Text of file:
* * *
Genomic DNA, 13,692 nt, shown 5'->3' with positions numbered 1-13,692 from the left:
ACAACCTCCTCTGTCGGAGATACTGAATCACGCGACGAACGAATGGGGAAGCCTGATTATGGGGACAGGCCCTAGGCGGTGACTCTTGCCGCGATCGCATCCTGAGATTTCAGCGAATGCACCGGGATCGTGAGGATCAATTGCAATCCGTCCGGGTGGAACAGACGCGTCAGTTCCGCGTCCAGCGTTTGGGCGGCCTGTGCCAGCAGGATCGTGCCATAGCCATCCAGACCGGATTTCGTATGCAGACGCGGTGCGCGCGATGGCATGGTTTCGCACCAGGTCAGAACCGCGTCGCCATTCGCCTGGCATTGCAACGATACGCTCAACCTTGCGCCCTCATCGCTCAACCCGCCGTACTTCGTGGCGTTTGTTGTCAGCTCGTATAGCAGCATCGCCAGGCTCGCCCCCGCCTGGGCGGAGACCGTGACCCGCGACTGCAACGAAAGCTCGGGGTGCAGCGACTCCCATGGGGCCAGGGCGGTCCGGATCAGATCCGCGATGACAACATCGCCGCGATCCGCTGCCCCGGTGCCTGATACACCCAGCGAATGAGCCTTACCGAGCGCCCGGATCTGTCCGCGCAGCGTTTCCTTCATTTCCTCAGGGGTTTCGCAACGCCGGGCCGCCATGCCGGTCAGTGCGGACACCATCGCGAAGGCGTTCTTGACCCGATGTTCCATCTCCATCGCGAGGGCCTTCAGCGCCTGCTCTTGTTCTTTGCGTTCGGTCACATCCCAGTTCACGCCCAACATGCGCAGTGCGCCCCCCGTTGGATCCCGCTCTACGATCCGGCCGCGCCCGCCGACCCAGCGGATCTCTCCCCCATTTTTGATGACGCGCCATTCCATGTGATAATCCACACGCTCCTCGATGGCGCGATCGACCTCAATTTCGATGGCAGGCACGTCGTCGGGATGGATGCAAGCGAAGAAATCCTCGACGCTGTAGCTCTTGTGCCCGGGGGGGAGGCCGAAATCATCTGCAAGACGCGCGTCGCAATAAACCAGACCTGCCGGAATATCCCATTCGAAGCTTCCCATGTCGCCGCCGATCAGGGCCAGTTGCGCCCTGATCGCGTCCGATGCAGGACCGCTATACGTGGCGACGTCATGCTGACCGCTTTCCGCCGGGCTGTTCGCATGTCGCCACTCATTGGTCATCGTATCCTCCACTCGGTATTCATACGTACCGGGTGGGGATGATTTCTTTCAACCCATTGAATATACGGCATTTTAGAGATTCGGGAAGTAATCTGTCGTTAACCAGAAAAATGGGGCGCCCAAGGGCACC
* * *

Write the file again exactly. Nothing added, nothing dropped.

Genomic DNA, 13,692 nt, shown 5'->3' with positions numbered 1-13,692 from the left:
ACAACCTCCTCTGTCGGAGATACTGAATCACGCGACGAACGAATGGGGAAGCCTGATTATGGGGACAGGCCCTAGGCGGTGACTCTTGCCGCGATCGCATCCTGAGATTTCAGCGAATGCACCGGGATCGTGAGGATCAATTGCAATCCGTCCGGGTGGAACAGACGCGTCAGTTCCGCGTCCAGCGTTTGGGCGGCCTGTGCCAGCAGGATCGTGCCATAGCCATCCAGACCGGATTTCGTATGCAGACGCGGTGCGCGCGATGGCATGGTTTCGCACCAGGTCAGAACCGCGTCGCCATTCGCCTGGCATTGCAACGATACGCTCAACCTTGCGCCCTCATCGCTCAACCCGCCGTACTTCGTGGCGTTTGTTGTCAGCTCGTATAGCAGCATCGCCAGGCTCGCCCCCGCCTGGGCGGAGACCGTGACCCGCGACTGCAACGAAAGCTCGGGGTGCAGCGACTCCCATGGGGCCAGGGCGGTCCGGATCAGATCCGCGATGACAACATCGCCGCGATCCGCTGCCCCGGTGCCTGATACACCCAGCGAATGAGCCTTACCGAGCGCCCGGATCTGTCCGCGCAGCGTTTCCTTCATTTCCTCAGGGGTTTCGCAACGCCGGGCCGCCATGCCGGTCAGTGCGGACACCATCGCGAAGGCGTTCTTGACCCGATGTTCCATCTCCATCGCGAGGGCCTTCAGCGCCTGCTCTTGTTCTTTGCGTTCGGTCACATCCCAGTTCACGCCCAACATGCGCAGTGCGCCCCCCGTTGGATCCCGCTCTACGATCCGGCCGCGCCCGCCGACCCAGCGGATCTCTCCCCCATTTTTGATGACGCGCCATTCCATGTGATAATCCACACGCTCCTCGATGGCGCGATCGACCTCAATTTCGATGGCAGGCACGTCGTCGGGATGGATGCAAGCGAAGAAATCCTCGACGCTGTAGCTCTTGTGCCCGGGGGGGAGGCCGAAATCATCTGCAAGACGCGCGTCGCAATAAACCAGACCTGCCGGAATATCCCATTCGAAGCTTCCCATGTCGCCGCCGATCAGGGCCAGTTGCGCCCTGATCGCGTCCGATGCAGGACCGCTATACGTGGCGACGTCATGCTGACCGCTTTCCGCCGGGCTGTTCGCATGTCGCCACTCATTGGTCATCGTATCCTCCACTCGGTATTCATACGTACCGGGTGGGGATGATTTCTTTCAACCCATTGAATATACGGCATTTTAGAGATTCGGGAAGTAATCTGTCGTTAACCAGAAAAATGGGGCGCCCAAGGGCACC